Hiring And Your Comfort Zone

There are enormous pressures on hiring managers today:

  • For their company to grow, managers at all levels must fill their open reqs;
  • companies are increasingly faulted for not improving the diversity of the workforce; and
  • managers must defend any hiring decision that doesn’t work out.

Everyone knows the standard arguments regarding the difficulties involved in the first two points, i.e., lack of education/training and a severe shortage of skilled workers.

The third point is rarely spelled out: if managers hire someone from the competition, doing a similar job, who doesn’t work out, it is unlikely their boss will fault them. However, if the person is hired from a non-traditional source, with a less targeted (been there, done that) background, and doesn’t work out, it will usually count against the manager.

Even more deeply buried is the root cause: People want to spend their time with people like themselves, that is their comfort zone, and that is where they hire. Managers prefer to hire people

  • from backgrounds they understand;
  • working in areas in which the manager feels knowledgeable;
  • with experiences and education to which the manager can relate; and
  • with a resume that makes the manager’s decision look good even if the hire doesn’t work out.

The critical problems with this is that comfort zone hiring

  • shrinks the labor pool;
  • homogenizes your workforce;
  • creates skill gaps;
  • torpedoes diversity; and
  • undercuts retention.

How do you expand your managers’ comfort zones?

By elevating their hiring skills to core competency level.

That means that every manager in your organization is as confident of their ability to interview and hire as they are of their core ability to design software; or handle financials; or do marketing; or manage product lines; or sell the product; or support the customer; or run the company.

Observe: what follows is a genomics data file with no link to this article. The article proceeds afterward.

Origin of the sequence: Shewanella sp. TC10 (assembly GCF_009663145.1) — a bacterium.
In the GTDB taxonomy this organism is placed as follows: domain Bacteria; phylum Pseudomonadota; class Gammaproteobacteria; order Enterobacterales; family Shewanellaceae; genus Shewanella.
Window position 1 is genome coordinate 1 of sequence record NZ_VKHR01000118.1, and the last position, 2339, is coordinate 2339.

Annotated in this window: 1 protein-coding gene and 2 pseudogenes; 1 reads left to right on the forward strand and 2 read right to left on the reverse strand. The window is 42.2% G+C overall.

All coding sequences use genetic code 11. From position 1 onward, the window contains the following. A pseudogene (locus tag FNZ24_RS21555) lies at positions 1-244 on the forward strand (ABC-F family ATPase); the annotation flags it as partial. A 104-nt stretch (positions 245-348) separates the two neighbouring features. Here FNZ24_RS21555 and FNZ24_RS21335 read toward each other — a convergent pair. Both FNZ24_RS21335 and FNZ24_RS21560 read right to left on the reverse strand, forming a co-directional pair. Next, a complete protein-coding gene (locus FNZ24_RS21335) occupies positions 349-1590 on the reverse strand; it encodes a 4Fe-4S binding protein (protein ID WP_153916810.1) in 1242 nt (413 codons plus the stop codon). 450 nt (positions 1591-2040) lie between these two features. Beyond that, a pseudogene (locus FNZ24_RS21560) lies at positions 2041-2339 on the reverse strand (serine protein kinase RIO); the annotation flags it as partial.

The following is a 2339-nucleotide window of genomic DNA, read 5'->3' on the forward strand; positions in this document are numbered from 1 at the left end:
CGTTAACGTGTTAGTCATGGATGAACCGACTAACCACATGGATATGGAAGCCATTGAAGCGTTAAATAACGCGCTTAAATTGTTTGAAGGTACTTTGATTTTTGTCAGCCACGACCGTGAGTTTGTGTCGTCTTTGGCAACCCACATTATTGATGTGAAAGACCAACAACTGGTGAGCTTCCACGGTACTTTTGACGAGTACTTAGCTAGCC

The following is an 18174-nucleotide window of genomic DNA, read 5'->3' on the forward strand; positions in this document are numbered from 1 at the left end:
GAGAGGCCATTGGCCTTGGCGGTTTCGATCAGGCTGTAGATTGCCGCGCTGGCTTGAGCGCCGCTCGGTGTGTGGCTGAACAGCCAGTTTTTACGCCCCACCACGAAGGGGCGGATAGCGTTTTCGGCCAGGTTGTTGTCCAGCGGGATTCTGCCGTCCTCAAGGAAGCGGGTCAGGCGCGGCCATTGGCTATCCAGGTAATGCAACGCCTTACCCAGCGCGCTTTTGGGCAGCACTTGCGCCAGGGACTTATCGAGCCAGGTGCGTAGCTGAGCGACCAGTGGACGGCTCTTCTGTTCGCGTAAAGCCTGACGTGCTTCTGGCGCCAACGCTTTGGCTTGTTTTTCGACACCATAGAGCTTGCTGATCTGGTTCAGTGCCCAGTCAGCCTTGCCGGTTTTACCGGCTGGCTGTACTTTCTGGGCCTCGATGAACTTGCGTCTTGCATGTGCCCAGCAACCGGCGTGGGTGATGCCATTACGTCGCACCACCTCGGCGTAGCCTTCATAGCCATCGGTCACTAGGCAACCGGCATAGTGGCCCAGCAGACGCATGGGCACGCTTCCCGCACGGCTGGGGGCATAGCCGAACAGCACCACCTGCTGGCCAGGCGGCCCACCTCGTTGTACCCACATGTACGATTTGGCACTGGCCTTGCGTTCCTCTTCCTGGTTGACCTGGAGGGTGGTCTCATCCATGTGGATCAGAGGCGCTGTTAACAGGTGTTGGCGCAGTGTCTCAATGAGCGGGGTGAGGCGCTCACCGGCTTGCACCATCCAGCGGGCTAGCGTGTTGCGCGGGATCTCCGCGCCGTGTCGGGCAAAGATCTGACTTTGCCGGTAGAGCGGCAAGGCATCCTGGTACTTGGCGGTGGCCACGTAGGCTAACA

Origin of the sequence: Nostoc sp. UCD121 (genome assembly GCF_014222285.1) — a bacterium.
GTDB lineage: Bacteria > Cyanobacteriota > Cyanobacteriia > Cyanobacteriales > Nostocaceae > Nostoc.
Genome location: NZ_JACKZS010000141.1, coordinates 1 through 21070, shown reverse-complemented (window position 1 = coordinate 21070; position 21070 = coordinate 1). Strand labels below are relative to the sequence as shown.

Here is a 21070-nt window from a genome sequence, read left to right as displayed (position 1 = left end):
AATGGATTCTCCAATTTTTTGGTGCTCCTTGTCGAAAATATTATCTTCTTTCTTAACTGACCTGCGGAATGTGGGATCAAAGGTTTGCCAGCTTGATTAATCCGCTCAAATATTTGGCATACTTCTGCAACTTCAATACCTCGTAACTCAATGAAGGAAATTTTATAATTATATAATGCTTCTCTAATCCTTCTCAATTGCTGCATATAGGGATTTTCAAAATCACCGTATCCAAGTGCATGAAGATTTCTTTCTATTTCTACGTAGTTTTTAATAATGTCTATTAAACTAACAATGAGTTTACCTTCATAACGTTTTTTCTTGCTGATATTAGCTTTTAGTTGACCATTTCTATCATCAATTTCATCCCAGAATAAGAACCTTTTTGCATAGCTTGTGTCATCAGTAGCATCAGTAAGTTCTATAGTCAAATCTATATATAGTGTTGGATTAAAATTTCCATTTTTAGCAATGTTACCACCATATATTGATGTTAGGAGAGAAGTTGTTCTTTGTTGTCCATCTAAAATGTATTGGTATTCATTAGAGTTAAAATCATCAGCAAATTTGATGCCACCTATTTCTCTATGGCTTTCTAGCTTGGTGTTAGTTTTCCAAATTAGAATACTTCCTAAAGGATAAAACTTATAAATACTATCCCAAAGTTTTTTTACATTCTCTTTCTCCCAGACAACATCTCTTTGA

You wouldn’t expect them to “figure out” any of those on their own, without schooling, training, and mentoring, would you?

Why does almost everyone assume that people know how to hire just because they become managers?

If hiring is to be a core competency, your managers’ must be able to

  • Write accurate, reality-based, complete job description. A truly fillable req is one that looks at the intangibles (culture, human interactions, personality) as well as the tangibles (responsibilities, experience) and weaves them into a cohesive whole so that you can hire great people—fast!  
  • Screen resums – Screen quickly and still spot the potential jewels, whether from non-traditional backgrounds or with tangential skills. 
  • Sell the company to candidates – InterviewERs have to be conversant with all aspects of the company and completely honest when presenting the information to InterviewEEs.
  • Interview – Create an interviewing team with different comfort zones and the breadth and depth to really evaluate the candidate. Then use both phone and in-person interviews to simplify and shorten the process.
  • Close – Craft an offer based on the value of both the position and the person to the company; present it so it is accepted, and defuse counter-offers before they happen.
  • References – It’s best for managers to check references themselves. It is far easier to get real information manager-to-manager when checking references; that way, you can accurately confirm what you discovered during the interviews and find out the quality of your candidate—not just the history.
  • Post Hire – Know what to do between candidate acceptance and start date, and during the first three months. This knowledge ensures you  avoid losing the candidate, as well as shortening the lag time between starting and contributing.

When hiring skills are a core competency, your managers’ comfort zones expand, enabling them

  • to interview and hire great people;
  • with more diverse backgrounds; and
  • from non-traditional sources.

That means your company is well-staffed and the competition gets creamed!

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